Day 46 Ashbourne to Uttoxeter Tuesday 28 June

Distance 15.57 miles, cumulative 798.63 miles, time 7 hrs 30 mins, walking time 6 hrs 40 mins, pace 2.3 mph, B&B Meadows Guesthouse.
Lynn started the day in shiny new boots but a frustrating day soon took the shine off them.

It was a fine morning as we left Ashbourne. Ashbourne is the town which celebrates Shrove Tuesday with the whole town playing a Shrovetide football game with the uppers playing the downers. As we left Asbourne we passed the down’ards goal.

The next village we passed through, Mayfield, also had an old custom of ‘dressing’ it’s wells. We passed two of the wells each decorated with collages made of petals, leaves and seeds. One celebrating the Queen’s 90th birthday and the other Beatrix Potter.

We passed through Rocester, garrisoned by the Romans and listed in the Domesday book as a wealthy manor but now it could be called JCB town as the location for the JCB digger HQ, factory and Academy. The Academy is partly housed in Arkwright’s original mill. Steve got all excited about a factory tour but it needed to be pre booked. What is it about boys and diggers?

We passed one other walker Andrew, a 61 year old Canadian from Vancouver who was born in Glasgow, was walking LEJOG. His blog is:

We compared notes and experiences and wished each other well.

The day was frustrating as public footpaths in Staffordshire are poorly signed and maintained. The path had also been closed or diverted in a few places with little or no signage or alternate route provided. This made for slow and at times painful going as we ploughed through the undergrowth or struggled with route finding and detours. At one point we emerged into the rear yard of a garden centre to find the path well signed from it’s entrance but not from the field behind it. We just about retained our sense of humour, including when it started to rain an hour from our final destination of Uttoxeter.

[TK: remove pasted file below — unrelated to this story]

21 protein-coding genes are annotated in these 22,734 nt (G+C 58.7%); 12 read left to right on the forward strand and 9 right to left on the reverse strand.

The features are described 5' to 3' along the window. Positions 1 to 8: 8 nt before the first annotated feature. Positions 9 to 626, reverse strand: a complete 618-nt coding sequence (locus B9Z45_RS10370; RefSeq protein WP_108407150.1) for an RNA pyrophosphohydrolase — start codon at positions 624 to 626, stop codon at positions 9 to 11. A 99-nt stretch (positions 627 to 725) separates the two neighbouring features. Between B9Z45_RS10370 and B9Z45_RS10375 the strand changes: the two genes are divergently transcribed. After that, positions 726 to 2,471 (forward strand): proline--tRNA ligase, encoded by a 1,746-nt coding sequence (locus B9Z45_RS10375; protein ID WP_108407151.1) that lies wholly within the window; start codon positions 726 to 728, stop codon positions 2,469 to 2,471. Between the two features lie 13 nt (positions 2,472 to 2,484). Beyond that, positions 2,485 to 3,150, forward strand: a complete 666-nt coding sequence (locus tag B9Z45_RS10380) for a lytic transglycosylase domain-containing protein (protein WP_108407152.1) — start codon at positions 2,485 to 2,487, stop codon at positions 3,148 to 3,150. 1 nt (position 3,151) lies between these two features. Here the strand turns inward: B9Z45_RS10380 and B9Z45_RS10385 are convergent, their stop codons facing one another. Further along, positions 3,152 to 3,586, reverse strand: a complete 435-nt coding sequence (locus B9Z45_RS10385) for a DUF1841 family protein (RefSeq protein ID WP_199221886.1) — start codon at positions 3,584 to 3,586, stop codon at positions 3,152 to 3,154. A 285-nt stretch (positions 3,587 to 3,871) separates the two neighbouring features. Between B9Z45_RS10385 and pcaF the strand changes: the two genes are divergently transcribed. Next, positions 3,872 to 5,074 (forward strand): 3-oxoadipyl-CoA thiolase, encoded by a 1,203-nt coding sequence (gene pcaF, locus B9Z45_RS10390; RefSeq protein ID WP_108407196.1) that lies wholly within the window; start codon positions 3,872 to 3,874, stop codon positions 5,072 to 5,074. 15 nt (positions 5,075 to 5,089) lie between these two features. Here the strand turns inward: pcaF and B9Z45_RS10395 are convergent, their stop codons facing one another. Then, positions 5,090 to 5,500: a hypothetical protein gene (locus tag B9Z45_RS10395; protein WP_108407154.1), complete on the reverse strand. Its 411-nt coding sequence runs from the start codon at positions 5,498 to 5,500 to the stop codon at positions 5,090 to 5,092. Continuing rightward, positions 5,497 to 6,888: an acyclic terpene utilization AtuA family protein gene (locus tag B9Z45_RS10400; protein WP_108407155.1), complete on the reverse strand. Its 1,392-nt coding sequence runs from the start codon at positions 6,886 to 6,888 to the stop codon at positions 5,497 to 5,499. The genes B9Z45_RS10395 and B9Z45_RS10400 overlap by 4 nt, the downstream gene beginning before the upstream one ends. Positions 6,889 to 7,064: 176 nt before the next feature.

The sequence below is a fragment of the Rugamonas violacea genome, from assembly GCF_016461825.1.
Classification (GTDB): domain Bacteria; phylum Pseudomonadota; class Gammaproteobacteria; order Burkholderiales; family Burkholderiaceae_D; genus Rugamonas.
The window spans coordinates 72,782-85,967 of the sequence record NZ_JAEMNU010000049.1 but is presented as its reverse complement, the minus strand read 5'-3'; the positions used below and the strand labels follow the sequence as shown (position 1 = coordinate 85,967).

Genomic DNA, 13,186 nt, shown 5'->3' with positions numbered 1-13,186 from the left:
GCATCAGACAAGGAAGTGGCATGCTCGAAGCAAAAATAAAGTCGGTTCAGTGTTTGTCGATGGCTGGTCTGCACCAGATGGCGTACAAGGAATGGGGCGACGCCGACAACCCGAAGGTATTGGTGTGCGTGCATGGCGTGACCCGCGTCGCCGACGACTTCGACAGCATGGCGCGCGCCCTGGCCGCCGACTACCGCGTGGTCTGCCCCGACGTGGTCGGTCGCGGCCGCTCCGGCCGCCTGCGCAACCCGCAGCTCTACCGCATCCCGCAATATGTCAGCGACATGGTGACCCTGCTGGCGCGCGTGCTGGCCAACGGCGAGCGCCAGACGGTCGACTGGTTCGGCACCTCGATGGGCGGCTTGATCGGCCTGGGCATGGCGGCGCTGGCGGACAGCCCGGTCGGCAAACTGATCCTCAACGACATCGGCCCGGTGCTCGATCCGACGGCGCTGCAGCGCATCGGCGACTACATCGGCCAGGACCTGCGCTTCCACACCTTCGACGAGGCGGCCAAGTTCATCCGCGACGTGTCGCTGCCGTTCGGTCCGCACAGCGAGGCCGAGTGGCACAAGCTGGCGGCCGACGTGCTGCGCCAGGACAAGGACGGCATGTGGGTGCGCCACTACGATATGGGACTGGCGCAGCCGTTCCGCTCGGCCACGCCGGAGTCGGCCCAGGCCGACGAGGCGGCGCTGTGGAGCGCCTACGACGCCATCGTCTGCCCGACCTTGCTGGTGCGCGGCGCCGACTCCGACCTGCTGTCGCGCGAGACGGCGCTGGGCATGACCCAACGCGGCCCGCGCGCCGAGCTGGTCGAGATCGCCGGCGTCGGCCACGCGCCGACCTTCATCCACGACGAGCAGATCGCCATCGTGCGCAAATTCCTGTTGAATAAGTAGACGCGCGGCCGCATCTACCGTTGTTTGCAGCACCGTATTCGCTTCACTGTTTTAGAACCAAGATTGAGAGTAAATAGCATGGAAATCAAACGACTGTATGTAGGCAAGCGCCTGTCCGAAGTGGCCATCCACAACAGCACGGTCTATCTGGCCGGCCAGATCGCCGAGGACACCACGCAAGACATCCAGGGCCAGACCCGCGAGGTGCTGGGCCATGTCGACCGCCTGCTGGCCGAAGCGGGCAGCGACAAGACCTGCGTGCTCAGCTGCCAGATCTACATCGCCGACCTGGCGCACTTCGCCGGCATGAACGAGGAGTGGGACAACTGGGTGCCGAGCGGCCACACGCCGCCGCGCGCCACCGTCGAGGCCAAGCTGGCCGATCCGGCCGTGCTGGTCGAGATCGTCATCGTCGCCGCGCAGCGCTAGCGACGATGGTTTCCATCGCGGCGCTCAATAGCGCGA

Our first visit to a Wetherspoons since crossing back into England helped to restore us, if not completely cure all the nettle rash.

And finally – it’s sad to see the England football team have also decided to exit Europe at least the Rugby team have faired better down under.


5 thoughts on “Day 46 Ashbourne to Uttoxeter Tuesday 28 June”

  1. Lynn, did you or Steve clean your new boots? I know who would be doing it if it were Lois! Seriously, hope the weather gets kinder to you as you head through the Midlands.
    Love your pictures and blog.

    Tim & Lois


  2. Oh dear, just look at the state of those new boots. Let’s hope they kept the mud off of your socks and didn’t give you any hotspots. Also that’s some jungle you walked though earlier today, I’m surprised you guys didn’t get lost in there. Enjoying the photos but I’m always a little curious as to how you bump into so many LEJOG walkers, surely they are just walking along a path in the opposite direction? Perhaps there is there some secret code amongst you mad walkers? My other curiousness is in relation to all of your possible conversations on such a long walk. Have you both solved world peace? or is that to be concluded at about the 1k mile mark? Very proud (not meant to be patronising….as we’re all considerably younger than you, well maybe Alexander) of your walking efforts coupled with the blogging. Keep it going